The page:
The Basic Steps to Perfect Golf
Masterfiles

 

Sequence of Movements. ( Changed 05/09/2018)


It is important to understand is that the golf swing is broken down into three sections and each section of the swing has its own "sequence of movements"

Therefore maintain the back swing, the down swing and the follow through as individual movements and you will begin to understand how the professional golfer perform the golf swing.


Back swing

The back swing movement consists of rotating the shoulders and the arms to the end of the back swing movement whilst held firmly together as a solid one piece upper body unit but also whilst both feet remain firmly on the ground.

(See Pete Cowen`s -"Axe Drill"- When site comes up, click on the sites "home page" for the video.)

 

It is the movements of the hips that initiate the down swing movement and then the two parts rotate together into the down swing and the follow through movement.

 

Down Swing

The down swing movement is initiated by applying pressure to the left foot to the ground and simultaneously forcing the hips to rotate towards the target area and also forcing the hips to pivot.

As soon as the hips begin to rotate towards the target area it increases the torsion of the muscles of the whole body and when the torsion is at its maximum the upper body unit will be forced to follow the hip movement and begin to rotate around the central core of the spine at that point you also begin to force the upper body unit to rotate, subsequently the rotational movement of the upper body unit pull the arms along.

The movement of the arms pull the club head in its wake and as the down swing reaches its conclusion the arms begin to accelerate the club head through the contact area.


IMPORTANT INFORMATION.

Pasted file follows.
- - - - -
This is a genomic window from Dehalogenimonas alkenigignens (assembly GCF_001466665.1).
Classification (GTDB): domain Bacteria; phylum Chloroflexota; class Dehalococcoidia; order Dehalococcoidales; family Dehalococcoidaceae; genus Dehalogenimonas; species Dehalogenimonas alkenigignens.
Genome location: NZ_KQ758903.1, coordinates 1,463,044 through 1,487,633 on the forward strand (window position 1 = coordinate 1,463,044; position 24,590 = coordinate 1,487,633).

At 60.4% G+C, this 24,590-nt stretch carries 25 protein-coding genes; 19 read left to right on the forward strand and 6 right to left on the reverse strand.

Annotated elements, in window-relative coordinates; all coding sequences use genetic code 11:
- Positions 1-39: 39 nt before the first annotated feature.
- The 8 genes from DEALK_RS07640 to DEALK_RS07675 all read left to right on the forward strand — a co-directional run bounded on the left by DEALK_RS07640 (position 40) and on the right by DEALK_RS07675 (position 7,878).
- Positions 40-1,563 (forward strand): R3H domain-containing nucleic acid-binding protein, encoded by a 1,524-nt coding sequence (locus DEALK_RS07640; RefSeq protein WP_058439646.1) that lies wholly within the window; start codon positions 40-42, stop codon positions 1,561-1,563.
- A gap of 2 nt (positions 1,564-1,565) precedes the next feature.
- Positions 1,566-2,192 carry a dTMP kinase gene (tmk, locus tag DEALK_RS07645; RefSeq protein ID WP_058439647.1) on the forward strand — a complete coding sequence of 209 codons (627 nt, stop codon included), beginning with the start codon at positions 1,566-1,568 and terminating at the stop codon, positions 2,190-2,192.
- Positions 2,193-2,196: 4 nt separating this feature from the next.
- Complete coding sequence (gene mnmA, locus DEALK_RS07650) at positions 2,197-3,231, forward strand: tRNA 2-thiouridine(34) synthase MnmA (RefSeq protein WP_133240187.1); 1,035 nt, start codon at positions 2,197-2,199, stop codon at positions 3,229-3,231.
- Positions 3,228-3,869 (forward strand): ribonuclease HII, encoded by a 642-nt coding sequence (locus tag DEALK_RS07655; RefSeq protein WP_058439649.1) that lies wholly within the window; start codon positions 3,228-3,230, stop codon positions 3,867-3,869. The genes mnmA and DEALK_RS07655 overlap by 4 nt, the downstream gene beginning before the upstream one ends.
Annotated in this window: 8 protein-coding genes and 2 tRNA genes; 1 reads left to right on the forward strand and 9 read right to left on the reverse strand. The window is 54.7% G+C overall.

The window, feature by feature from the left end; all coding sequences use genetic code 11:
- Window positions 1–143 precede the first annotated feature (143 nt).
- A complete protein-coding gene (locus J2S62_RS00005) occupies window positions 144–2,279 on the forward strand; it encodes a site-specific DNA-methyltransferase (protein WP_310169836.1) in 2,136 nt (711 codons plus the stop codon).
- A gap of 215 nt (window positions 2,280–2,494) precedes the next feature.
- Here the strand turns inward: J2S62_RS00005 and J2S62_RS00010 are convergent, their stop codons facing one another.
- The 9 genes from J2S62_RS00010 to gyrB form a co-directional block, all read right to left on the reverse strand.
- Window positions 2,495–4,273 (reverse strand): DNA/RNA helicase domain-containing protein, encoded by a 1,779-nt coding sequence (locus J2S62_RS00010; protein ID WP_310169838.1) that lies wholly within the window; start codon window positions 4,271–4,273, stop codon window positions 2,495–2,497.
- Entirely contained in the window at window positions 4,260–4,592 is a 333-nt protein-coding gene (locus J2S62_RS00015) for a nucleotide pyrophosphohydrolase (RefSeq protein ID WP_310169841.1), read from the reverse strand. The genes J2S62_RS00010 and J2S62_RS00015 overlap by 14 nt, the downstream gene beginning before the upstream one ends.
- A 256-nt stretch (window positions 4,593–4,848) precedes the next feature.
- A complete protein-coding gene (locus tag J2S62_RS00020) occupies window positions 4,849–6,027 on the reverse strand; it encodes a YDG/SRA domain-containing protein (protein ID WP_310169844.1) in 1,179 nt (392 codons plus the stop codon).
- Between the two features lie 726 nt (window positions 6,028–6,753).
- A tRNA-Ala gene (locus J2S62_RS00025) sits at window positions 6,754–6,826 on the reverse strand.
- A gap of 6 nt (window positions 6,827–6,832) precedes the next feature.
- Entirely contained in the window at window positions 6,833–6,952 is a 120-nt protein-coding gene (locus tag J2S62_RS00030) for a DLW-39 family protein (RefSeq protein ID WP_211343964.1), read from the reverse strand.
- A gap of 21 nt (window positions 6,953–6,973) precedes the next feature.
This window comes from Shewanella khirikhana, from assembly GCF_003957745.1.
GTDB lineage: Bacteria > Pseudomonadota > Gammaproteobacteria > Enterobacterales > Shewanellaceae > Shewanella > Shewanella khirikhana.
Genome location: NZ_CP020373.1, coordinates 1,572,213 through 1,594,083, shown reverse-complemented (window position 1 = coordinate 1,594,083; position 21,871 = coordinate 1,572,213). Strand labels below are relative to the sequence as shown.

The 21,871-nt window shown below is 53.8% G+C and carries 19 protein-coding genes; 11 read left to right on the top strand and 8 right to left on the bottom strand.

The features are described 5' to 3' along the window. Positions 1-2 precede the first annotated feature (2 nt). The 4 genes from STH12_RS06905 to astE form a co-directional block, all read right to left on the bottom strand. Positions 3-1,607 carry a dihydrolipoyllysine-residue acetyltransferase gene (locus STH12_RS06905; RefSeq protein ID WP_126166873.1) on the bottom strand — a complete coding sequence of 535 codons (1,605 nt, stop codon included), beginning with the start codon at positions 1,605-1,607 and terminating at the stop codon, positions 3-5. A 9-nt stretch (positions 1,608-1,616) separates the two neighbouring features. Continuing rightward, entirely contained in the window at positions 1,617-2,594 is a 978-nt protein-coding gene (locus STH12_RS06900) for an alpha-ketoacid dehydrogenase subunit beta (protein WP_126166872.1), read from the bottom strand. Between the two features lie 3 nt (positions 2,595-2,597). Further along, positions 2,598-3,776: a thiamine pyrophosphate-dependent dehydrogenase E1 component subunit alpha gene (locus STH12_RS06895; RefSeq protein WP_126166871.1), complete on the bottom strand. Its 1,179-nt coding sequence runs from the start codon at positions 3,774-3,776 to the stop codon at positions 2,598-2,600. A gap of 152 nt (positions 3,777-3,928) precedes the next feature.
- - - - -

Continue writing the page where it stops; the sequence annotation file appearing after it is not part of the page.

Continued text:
At no time in the down swing / follow through movement must you physically attempt to rotate the upper body unit independently of the rotational movement of the hips as soon as the torsion of the muscles reach their maximum, the two parts rotate in tandem.


Therefore the down swing movement must be seen as a series of individual movements that come together to accelerate the club head into the back of the ball.

At the precise moment the club head makes contact with the ball, the follow through movement begins.

At the precise moment the club head makes contact with the ball, the head must be positioned so that the left eye is slightly behind the ball, the hands must not be ahead of the original address position and the weight of the body predominantly over the left leg and the hips facing at approximately 45 degrees towards the target area.

 

Therefore the golfer has to synchronised the whole swing movement so that the club head makes contact with the ball at the precise moment the hands return to the original address position, but what is paramount is that the head must remain slightly behind the ball and the upper body angles must be maintained whilst the eyes are fully focussed on the ball..

This sequence ends as soon as the hands and the club head are back at the original address position.


Contact and follow through.

This is the critical part of the golf swing, because during the down swing movement, the movement of the hips and the upper body unit were simply carried out in order to ensure that at the impact position the hands have returned to the original address position and simultaneously the club head makes contact with the ball.

At the impact position, the next "sequence of movements" begins.


Therefore as soon as the club head makes contact with the ball, the right arm is forced into the fully straightened position, thus keeping the club head square to the target line for that extra millisecond after the ball has been struck, whilst simultaneously the whole body continues to quickly turn to fully face the target area - at the same speed that the club head moves through the contact area
.

(You cannot turn the body to face the target area too quickly once the club head strikes the ball.)

However in order to perform the golf swing successfully, the head must remain slightly behind the ball position and in the Fixed Frontal condition and the upper body angles must be maintained until well after the ball has been struck and you must maintain your focus on the ball until it is struck.

 

 

 

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